Exhibition : Thomas Joshua Cooper
Sometimes the true complexity of an artist’s practice is only hinted at in the exhibited work.
To the casual viewer, the black-and-white photographs of Thomas Joshua Cooper, though beautiful, might appear to be straightforward studies of wild, natural landscapes and seascapes. The images are mostly of sections of the British coastline, made from cliff tops and coastal outcrops of rock, along with a number of images of rivers and forests. Underscoring the pictures, however, there is both a peculiar technical process and a narrative of high sophistication and ambition. Such qualities befit, perhaps, the work of a man who set up the Photography Fine Art course at Glasgow School of Art, the only photographic course in the country that defines itself as a purely “fine art” course.
The landscape genre is often associated with notions of time, change and memory. Those associations lie at the bottom of Cooper’s work too, but are deeper and more precisely articulated than is usual. The moving water in all the images, be it the waves of the sea or a flowing river, is a hazy blur, revealing Cooper’s use of time-lapse photography. The length of his exposures vary in time from a few seconds to over an hour. Moreover, the images are made with a camera more than 100 years old and take the archaic physical form of gelatin silver prints. The work’s technical relationship with time is mirrored by its subject matter. The photographs are all made at points of either geographical or historical interest.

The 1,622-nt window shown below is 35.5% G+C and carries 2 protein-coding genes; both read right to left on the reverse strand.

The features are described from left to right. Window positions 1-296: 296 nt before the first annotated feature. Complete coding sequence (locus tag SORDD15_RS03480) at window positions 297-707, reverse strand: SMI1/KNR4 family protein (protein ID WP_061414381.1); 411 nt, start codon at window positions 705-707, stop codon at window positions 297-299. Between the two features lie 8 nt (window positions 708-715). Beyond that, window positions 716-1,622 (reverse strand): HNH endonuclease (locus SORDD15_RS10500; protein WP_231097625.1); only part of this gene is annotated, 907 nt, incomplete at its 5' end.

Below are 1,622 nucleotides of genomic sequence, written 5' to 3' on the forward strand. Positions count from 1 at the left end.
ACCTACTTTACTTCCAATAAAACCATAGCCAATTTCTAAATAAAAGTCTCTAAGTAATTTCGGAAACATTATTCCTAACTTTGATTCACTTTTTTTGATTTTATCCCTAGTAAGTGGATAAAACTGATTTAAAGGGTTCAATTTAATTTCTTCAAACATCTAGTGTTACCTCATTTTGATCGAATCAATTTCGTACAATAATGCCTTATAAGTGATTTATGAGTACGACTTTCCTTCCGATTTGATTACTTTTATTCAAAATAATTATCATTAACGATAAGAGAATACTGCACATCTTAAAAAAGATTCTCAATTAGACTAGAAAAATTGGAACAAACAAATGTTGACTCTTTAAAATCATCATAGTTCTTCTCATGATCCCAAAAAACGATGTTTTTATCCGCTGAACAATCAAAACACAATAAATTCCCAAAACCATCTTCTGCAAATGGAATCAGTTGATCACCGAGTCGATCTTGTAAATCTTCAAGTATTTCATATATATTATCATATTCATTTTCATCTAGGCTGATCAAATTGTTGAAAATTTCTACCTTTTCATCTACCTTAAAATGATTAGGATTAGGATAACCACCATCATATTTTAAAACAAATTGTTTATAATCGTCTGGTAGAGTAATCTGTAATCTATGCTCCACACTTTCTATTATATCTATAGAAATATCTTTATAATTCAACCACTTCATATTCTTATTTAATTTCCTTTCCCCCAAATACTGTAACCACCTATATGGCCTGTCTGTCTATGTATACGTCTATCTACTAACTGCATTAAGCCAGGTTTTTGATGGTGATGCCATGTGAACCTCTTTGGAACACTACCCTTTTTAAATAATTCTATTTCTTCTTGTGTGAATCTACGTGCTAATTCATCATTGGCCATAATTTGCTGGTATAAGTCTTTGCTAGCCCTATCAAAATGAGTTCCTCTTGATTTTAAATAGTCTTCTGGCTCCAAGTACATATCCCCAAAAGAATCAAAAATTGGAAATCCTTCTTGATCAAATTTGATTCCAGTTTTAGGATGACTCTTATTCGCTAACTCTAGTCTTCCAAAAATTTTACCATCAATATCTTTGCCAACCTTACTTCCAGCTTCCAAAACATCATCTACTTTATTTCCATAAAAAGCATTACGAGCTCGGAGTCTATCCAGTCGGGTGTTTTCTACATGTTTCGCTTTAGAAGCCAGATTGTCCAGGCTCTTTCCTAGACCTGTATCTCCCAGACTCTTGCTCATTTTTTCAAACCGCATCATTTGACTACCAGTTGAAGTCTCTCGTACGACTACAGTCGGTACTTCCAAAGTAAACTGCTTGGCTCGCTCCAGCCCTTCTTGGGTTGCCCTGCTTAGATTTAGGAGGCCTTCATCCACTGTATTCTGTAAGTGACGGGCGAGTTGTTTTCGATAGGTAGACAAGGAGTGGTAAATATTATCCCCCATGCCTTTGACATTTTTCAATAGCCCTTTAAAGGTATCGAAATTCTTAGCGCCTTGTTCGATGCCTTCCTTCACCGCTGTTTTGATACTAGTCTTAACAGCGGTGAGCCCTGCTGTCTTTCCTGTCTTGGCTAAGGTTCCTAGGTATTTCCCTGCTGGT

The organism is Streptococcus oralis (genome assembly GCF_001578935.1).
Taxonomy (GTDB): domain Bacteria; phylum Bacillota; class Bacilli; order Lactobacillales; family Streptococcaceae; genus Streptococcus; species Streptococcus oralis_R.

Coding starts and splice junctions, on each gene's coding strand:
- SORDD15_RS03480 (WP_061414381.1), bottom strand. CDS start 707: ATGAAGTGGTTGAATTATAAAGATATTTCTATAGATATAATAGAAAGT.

One series, for example, consists of images made of the locations of the Cinque Ports, the sites of sea defence built along the Kent coast in the 14th century to guard against the French. Also, most of the geographical extremities of the British Isles, such as its most northerly or westerly points, are recorded here.
The true heart of Cooper’s work, however, beats in a series called Archipelago, situated in the downstairs space at Blains. The seven images are a collective elegy for the Celtic diaspora and tap into a vein of epic romanticism that stretches from the seventh century Welsh poem Y Goddodin, through the Celtic myth cycle The Mabinogion, to corrupted contemporary New Age sensibilities. But these images, with their dark seas and tall inhuman cliffs, are a world away from New Age clichés, serene studies of land and sea, and of the people that once passed through them.
Until 3 August. Info: 020 7935 3414